Autologous stem cell transplantation (ASCT) is typically a 3-phase experience for patients with multiple myeloma or relapsed or refractory lymphoma. Patients often report symptoms and effects on their quality of life (QOL) as a result of disease or the complex treatment. But research on symptoms and health-related quality of life (HRQOL) in the pre- and posttransplantation phases of treatment, which typically occur in the outpatient setting, are lacking.
A team of researchers set out to learn more. They conducted a longitudinal observational study with 47 participants at a Swiss tertiary care hospital to assess symptoms, HRQOL, and associations between symptoms and HRQOL in people undergoing ASCT for lymphoma or myeloma. Their results were published in the European Journal of Oncology Nursing.
The researchers found symptoms varied throughout the process, increasing after ASCT and decreasing during the posttransplantation phase. They found the number of symptoms reported by patients in the pretransplantation phase “considerable,” noting that more than half the participants reported 6 or more symptoms. The highest number of symptoms was reported at the first assessment after transplantation. The most common symptoms were lack of energy, numbness or tingling in the hands or feet, and pain.
However, the researchers noted that while the patients reported that their symptoms did decrease during the third phase, symptoms still lingered or affected many of them 3 months after discharge.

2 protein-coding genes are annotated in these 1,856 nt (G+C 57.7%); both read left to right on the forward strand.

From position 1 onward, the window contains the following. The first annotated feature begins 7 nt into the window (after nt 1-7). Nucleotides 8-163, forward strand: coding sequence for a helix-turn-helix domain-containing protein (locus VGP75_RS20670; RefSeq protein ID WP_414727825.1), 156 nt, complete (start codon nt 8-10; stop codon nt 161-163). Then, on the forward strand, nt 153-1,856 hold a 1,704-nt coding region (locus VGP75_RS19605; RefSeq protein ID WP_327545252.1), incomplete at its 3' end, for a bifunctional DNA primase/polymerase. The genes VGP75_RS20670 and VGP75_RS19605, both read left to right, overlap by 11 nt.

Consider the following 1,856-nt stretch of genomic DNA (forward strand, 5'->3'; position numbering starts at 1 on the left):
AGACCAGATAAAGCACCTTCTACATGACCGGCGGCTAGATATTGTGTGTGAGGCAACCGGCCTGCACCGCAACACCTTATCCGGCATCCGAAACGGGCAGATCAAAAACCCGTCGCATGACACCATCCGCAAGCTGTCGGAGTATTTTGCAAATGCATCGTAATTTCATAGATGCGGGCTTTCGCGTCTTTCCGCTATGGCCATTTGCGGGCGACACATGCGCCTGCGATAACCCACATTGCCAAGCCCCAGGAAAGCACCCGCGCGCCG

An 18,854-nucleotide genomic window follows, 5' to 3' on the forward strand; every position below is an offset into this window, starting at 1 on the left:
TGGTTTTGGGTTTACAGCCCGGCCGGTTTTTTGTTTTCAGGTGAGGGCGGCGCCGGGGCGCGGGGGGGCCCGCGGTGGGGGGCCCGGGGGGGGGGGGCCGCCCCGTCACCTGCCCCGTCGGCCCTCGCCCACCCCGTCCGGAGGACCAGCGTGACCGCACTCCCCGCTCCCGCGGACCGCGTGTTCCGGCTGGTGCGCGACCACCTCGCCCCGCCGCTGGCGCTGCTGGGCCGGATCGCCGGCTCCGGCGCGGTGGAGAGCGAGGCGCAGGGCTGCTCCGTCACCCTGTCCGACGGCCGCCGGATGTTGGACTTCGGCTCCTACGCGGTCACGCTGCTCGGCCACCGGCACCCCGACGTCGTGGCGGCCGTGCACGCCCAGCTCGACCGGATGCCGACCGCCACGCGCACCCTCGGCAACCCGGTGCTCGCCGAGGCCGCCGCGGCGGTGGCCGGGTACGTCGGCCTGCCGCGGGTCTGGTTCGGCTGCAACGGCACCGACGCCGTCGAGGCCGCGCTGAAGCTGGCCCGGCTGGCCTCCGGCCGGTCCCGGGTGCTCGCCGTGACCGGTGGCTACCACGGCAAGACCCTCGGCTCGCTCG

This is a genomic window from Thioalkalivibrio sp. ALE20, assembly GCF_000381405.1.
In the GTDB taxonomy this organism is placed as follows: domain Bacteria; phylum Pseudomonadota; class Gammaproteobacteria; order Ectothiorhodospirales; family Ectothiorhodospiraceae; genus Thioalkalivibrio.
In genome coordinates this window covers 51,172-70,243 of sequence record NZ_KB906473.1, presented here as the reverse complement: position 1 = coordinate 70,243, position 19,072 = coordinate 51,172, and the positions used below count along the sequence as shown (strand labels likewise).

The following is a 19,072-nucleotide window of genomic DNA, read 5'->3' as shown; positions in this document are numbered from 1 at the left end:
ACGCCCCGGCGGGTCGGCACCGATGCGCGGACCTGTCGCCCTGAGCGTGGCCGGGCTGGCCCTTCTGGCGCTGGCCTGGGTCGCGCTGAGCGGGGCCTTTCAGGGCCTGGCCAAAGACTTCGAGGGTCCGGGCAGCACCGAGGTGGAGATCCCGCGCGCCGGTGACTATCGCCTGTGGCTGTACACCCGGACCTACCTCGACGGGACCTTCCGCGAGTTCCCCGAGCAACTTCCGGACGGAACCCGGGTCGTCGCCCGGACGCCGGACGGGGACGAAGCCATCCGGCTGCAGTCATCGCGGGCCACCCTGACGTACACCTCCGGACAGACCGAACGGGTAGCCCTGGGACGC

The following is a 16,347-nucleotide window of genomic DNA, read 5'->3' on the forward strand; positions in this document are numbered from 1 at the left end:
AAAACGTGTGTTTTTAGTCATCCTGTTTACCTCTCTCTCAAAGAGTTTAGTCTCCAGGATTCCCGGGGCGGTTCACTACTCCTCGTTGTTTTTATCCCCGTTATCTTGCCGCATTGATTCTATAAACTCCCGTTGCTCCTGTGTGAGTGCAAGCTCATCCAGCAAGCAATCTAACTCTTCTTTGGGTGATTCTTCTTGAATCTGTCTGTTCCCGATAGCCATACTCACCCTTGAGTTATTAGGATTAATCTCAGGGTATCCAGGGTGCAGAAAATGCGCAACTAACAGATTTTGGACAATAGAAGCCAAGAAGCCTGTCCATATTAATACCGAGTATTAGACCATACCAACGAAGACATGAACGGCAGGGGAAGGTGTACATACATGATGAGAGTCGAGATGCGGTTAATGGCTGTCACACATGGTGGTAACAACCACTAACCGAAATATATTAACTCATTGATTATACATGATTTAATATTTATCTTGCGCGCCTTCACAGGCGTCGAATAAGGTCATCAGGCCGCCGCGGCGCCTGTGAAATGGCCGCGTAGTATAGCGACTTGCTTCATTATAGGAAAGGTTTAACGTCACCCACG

“The knowledge about the most prevalent symptoms provides a basis for identifying options for interventions and for better educating patients and caregivers about what to expect prior to and after ASCT in the outpatient setting,” the researchers wrote, adding that this should include “realistic information about the duration of symptom persistence” to better prepare them for what to expect.
Because patients will need to be prepared to cope with any symptoms that develop after they are discharged from the hospital, healthcare professionals will need to provide them with contact information and let them know that support is available.
Study limitations included the fact that it was a single-center study in which the design depended on local symptom management strategies, as well as a small sample size that did not allow for subgroup analysis. The researchers also noted when a patient’s condition deteriorated enough to prevent them from participating that might have led to underestimation of symptom prevalence and overestimation of quality of life scores.
Stamm SL, Spichiger E, Pabst T, Pabst T, Bachnick S, Jeitziner MM. Symptom prevalence and health-related quality of life in patients undergoing autologous stem cell transplantation – a longitudinal observational study. Eu J Oncol Nurs. Published online June 25, 2021. doi:10.1016/j.ejon.2021.101997